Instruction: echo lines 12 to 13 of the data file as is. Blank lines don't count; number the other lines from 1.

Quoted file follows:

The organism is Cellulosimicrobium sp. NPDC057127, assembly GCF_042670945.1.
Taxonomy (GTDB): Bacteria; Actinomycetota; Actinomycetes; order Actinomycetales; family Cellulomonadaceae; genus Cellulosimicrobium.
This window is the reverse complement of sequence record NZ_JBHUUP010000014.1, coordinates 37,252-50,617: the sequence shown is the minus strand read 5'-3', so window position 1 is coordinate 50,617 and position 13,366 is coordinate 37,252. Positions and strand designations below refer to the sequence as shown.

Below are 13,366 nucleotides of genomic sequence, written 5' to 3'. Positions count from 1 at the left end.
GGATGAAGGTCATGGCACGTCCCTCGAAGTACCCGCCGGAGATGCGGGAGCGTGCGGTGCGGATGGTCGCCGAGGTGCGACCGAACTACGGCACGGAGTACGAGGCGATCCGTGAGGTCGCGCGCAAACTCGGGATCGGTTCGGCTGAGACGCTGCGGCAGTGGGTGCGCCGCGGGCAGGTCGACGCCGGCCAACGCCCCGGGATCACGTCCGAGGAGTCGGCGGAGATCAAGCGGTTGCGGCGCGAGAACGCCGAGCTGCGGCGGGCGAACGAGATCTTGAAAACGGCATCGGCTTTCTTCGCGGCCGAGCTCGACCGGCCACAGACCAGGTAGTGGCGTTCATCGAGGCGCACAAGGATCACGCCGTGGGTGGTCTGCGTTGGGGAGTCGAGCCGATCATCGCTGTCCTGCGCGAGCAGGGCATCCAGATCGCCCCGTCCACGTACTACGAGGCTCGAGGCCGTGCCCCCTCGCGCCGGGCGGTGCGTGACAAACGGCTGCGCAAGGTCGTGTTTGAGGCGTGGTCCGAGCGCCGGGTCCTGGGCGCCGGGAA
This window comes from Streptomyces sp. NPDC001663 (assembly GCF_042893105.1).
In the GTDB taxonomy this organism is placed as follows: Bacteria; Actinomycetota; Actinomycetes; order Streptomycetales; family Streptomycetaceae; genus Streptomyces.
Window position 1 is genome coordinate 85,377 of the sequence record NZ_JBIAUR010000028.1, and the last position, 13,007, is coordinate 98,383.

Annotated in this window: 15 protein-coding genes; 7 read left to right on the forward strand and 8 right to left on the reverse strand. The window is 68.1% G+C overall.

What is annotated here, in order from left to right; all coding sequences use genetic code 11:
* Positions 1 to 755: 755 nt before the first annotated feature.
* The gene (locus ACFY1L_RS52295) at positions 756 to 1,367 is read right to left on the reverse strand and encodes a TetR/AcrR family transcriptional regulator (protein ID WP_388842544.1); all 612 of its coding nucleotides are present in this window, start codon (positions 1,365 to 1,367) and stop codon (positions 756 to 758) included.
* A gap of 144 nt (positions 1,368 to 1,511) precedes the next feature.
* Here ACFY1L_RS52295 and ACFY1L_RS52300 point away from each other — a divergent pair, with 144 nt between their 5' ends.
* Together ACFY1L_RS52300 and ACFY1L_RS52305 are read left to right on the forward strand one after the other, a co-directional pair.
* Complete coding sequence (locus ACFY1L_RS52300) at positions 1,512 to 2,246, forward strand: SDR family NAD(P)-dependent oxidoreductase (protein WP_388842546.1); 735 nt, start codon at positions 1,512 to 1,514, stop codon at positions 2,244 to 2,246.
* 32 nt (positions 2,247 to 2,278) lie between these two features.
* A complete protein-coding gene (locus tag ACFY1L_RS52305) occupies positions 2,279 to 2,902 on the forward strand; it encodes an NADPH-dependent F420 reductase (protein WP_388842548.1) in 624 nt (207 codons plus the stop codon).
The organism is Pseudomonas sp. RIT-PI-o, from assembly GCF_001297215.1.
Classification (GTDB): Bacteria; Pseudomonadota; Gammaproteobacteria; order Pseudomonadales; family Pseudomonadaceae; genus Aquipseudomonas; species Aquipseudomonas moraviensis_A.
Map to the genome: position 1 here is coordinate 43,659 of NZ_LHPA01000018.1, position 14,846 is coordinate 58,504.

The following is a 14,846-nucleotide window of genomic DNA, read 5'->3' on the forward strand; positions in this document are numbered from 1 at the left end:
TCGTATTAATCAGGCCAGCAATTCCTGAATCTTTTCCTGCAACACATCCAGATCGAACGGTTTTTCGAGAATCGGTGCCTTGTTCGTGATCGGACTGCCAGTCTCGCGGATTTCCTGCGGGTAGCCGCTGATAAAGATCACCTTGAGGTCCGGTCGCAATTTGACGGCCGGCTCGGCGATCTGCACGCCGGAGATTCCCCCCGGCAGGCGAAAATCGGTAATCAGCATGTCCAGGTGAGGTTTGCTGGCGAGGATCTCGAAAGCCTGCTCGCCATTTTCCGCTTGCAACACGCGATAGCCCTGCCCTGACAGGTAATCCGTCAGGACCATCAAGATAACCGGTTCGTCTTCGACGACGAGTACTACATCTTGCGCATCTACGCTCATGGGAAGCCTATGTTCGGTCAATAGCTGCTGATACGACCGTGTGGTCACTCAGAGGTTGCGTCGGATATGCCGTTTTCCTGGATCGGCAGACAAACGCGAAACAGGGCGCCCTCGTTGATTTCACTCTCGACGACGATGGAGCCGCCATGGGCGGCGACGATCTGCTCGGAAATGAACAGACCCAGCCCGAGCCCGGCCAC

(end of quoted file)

* The gene (locus ACFY1L_RS52295) at positions 756 to 1,367 is read right to left on the reverse strand and encodes a TetR/AcrR family transcriptional regulator (protein ID WP_388842544.1); all 612 of its coding nucleotides are present in this window, start codon (positions 1,365 to 1,367) and stop codon (positions 756 to 758) included.
* A gap of 144 nt (positions 1,368 to 1,511) precedes the next feature.